“Impossible Soul” is not an easy listen, even if I was initially impressed by how easy its individual parts go down. But with time, and patience, it reveals itself as a culmination of a creative process Stevens began with Illinois. That album was driven equally by his sonic ambition and his poetic, intimate lyricism, but Stevens seems to have spent the subsequent years figuring out whether the former alone is enough to make a compelling artistic vision. “Impossible Soul” is about as glorious as a “yes” can sound.
The smallest creative decisions can transform a good song into a great one. The best song on Yeasayer’s complicated Odd Blood, “O.N.E.” would be one of the year’s strongest dance songs even if it ended three quarters of the way through. It’s playful, interesting and catchy, with memorable hooks that exist side-by-side with a wonderfully weird bed of sounds underneath (it’s almost Phil Collins-esque in its rhythmic choices—and that’s a compliment).
But then, in the final chorus, Anand Wilder’s voice is suddenly joined by Charles Keating, the band’s other lead vocalist. The counter-melody—“And it feels like being tranquilized, I know that separation kills us so”—is so mind-numbingly perfect that it’s amazing that the band resisted the urge to build an entire song around it. But that’s what makes “O.N.E.” so great: dance music should blow your mind and still leave you wanting so much more.
(I realized after posting this that the video edit of the song uses my favourite part twice; to quote The Simpsons, “You got greedy, Martin.” Here’s the original too.)
A song that bridged the decade split—some, like Pitchfork, were ahead of the curve enough to feature it last year, while the rest of us caught-up on re-release—“Swim” is something special despite, well, not being all that special on the surface. It’s a power pop song with a very simple chord progression and a nicely-reverberated vocal line. Ho-hum?
Hardly. Check out the bridge break, a wonderful cool-down before diving back into the fuzzed-up riffage that drives the song. And don’t forget the single guitar note, playing during the chorus, that is almost like a clarion call to jump up and down and annoy your neighbours below. And that vocal? It’s so barely constrained, so top-of-the-lungs, so gloriously unsunstainable that you’re almost relieved when the song ends after three short minutes (and that it gets a nice break in the middle).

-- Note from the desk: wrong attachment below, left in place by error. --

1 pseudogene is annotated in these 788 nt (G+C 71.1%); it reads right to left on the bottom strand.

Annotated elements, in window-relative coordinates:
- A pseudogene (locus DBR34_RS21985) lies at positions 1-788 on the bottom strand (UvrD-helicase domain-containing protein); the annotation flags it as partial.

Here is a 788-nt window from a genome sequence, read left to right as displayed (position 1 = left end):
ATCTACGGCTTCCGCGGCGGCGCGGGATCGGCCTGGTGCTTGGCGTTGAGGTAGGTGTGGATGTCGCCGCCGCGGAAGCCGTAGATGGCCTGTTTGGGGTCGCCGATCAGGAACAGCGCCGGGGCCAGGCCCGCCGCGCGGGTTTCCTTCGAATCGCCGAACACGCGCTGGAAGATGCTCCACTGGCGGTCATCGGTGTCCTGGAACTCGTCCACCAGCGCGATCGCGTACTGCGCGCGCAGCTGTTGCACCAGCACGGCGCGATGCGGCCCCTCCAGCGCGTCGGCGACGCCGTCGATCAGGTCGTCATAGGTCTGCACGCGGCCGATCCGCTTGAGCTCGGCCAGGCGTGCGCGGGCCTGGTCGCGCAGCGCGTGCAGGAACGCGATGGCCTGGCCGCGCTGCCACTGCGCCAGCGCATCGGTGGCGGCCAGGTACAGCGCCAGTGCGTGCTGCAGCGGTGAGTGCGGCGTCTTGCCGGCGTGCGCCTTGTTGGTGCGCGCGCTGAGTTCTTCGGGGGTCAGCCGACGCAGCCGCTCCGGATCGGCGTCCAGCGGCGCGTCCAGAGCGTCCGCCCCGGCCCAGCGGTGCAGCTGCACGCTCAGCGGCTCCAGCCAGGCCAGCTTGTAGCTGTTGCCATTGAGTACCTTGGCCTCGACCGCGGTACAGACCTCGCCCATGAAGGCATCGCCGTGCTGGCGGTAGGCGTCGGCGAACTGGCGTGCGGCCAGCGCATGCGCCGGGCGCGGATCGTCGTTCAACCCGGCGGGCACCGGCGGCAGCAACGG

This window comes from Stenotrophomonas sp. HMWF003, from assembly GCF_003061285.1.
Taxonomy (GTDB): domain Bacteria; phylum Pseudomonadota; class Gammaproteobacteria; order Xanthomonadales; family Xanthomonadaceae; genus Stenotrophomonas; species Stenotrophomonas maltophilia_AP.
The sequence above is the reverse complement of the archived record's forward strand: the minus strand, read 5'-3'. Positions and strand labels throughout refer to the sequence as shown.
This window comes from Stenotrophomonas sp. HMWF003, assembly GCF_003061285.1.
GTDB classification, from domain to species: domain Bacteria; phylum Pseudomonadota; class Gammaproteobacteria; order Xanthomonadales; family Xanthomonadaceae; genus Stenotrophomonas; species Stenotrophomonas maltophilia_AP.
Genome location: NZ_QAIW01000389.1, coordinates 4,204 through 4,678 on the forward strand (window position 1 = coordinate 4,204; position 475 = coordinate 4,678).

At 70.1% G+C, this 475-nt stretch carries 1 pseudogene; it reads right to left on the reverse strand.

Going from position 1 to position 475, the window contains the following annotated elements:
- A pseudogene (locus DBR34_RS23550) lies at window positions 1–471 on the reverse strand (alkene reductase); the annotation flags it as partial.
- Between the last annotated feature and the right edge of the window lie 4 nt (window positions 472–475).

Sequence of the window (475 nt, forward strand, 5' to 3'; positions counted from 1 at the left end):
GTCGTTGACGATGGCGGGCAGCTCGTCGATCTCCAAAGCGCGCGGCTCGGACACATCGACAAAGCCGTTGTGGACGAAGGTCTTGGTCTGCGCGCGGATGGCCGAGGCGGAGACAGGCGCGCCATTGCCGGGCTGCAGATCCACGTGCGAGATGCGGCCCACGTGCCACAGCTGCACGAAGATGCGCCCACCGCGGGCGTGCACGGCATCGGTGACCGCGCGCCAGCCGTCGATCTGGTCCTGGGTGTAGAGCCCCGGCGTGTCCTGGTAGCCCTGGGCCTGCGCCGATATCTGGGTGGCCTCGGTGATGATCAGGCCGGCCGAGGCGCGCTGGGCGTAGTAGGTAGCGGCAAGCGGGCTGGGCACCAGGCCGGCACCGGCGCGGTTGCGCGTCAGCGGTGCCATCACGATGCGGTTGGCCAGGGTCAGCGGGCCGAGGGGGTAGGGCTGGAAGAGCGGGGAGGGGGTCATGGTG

It took The National five years to find a song worthy of replacing “Mr. November” as the climatic close of their live set. And just like how “Mr. November” summed up everything wonderful about The National circa Alligator, the magnificent “Terrible Love” is like a four-minute love letter from one of America’s greatest bands in the here-and-now: every bit as passionate as they were when you first met them, but in a more mature, compelling place.
The song exists in two recorded versions. The album take surprised me with its restraint but I’ve grown quite fond of it over time, whereas the newly-released “Alternate Take” on High Violet’s expanded edition nobly tries to be an epic and doesn’t quite hit the mark. No, the song’s definitive version is still live, where the band makes the song sound like the most indestructible and most the breakable thing ever, both at the same time.
For each of his albums, Kanye West has released two advance singles. The poppier, more accessible track comes second, preceded by something more hip hop, but also more personal. It’s generally on the first single that West lays out his themes for the record or, at the very least, the direction his bravado is going to be pointing this time around. But with all eyes on West following Taylor-gate, there has probably never been another time in his career—except maybe with “Through the Wire”—when there was more at stake with a lead single.
“Power” didn’t become a radio hit, and it’s hardly the most boundary-pushing track on My Beautiful Dark Twisted Fantasy. But it’s a showstopper—a clarion call that West is back, West means business, and that he can bash beats with the best of them. Forget “Monster”; the album’s real behemoth is that thundering drum line, matched perfectly with choirs, hand-claps and that killer King Crimson sample. I’m still not quite sure what he has against SNL—considering he even performed the song on the show—but the bottom line is that his opening boast is right on the money: this is superhero theme music.
Pretty and powerful isn’t the easiest combination to pull off, especially when your canvas of choice is synth-pop. But “Zebra” sounds like a creation from another planet, where such a combination comes simple, effortless. With a two-note guitar pattern guiding the way, it takes off into the stratosphere with aits beautiful, haunting melody.
It’s arguable whether the recorded version of “Zebra” is even the song’s definitive version—there’s a case to be made for the wonderful PS22 Chorus on that one—but it’s Victoria Legrand’s performance that makes it so spectacular. Her voice sounds ancient and knowing, making the song’s statements sound more like profound proclamations. The song would still be pretty and powerful without her, but she makes it sound wise.